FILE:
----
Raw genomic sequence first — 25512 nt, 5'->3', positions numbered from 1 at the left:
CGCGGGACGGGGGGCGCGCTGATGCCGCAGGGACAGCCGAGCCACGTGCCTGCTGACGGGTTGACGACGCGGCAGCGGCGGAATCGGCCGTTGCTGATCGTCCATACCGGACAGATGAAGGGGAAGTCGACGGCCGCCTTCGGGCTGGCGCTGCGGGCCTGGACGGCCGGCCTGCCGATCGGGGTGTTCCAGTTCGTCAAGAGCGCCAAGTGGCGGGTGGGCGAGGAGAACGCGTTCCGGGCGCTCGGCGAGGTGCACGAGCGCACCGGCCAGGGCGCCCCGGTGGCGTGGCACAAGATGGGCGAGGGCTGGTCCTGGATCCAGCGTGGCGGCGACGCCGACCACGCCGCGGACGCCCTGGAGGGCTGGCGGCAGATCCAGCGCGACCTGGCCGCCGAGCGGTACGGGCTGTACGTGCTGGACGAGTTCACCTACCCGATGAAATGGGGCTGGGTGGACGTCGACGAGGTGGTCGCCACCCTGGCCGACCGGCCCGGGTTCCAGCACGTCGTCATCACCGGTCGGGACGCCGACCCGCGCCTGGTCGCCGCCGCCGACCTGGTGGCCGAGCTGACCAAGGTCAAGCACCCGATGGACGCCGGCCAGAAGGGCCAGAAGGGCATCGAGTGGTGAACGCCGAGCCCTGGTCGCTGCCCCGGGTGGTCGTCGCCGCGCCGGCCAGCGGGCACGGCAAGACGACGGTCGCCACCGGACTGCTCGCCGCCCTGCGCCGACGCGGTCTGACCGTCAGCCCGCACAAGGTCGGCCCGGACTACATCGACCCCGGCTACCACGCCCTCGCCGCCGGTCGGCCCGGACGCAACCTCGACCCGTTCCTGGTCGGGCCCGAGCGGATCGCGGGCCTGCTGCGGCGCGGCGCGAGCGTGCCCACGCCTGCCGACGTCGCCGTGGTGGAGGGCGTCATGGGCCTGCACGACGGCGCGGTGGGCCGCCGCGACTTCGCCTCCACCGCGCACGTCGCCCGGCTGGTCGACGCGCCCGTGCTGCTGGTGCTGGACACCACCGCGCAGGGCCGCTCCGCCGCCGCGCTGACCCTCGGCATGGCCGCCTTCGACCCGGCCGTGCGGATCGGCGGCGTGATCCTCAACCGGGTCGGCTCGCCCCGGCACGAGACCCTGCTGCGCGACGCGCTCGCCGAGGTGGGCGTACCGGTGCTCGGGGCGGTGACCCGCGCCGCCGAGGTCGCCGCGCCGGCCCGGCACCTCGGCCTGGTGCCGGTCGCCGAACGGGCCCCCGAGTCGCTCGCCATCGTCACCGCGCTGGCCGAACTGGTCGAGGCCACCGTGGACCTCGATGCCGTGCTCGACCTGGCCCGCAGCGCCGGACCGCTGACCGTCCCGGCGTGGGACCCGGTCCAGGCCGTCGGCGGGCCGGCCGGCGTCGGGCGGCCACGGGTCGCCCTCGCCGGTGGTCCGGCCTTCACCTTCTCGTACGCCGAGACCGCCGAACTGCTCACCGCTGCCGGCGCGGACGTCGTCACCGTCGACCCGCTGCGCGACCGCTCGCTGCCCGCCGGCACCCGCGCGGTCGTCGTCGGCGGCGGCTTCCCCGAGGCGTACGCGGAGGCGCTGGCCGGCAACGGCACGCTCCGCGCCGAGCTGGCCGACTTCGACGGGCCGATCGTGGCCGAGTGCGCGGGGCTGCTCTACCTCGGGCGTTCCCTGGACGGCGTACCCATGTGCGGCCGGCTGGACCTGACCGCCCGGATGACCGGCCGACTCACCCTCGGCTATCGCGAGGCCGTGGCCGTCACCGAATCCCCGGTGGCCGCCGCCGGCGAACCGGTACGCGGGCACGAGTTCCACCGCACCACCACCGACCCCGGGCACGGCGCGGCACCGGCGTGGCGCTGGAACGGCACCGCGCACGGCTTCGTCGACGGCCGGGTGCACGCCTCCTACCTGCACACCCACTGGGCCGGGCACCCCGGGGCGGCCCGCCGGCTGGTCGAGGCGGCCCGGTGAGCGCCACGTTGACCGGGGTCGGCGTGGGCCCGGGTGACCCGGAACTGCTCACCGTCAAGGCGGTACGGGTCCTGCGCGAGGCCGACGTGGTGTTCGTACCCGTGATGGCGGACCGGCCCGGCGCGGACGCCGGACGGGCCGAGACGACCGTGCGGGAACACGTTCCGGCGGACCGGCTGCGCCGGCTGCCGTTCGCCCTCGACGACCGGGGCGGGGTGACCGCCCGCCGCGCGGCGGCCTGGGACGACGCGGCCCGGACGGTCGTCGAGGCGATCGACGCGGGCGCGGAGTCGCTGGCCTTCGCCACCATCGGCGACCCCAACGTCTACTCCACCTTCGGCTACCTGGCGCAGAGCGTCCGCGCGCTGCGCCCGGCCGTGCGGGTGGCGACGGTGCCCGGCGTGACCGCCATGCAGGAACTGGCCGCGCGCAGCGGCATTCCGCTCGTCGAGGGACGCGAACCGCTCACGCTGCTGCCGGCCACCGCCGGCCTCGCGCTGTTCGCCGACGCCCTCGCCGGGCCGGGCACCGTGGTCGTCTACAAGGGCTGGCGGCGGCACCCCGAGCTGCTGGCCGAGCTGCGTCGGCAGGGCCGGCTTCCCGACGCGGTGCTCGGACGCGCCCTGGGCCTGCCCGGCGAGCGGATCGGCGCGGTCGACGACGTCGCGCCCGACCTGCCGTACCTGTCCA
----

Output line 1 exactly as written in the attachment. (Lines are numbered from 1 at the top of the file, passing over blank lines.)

Raw genomic sequence first — 25512 nt, 5'->3', positions numbered from 1 at the left: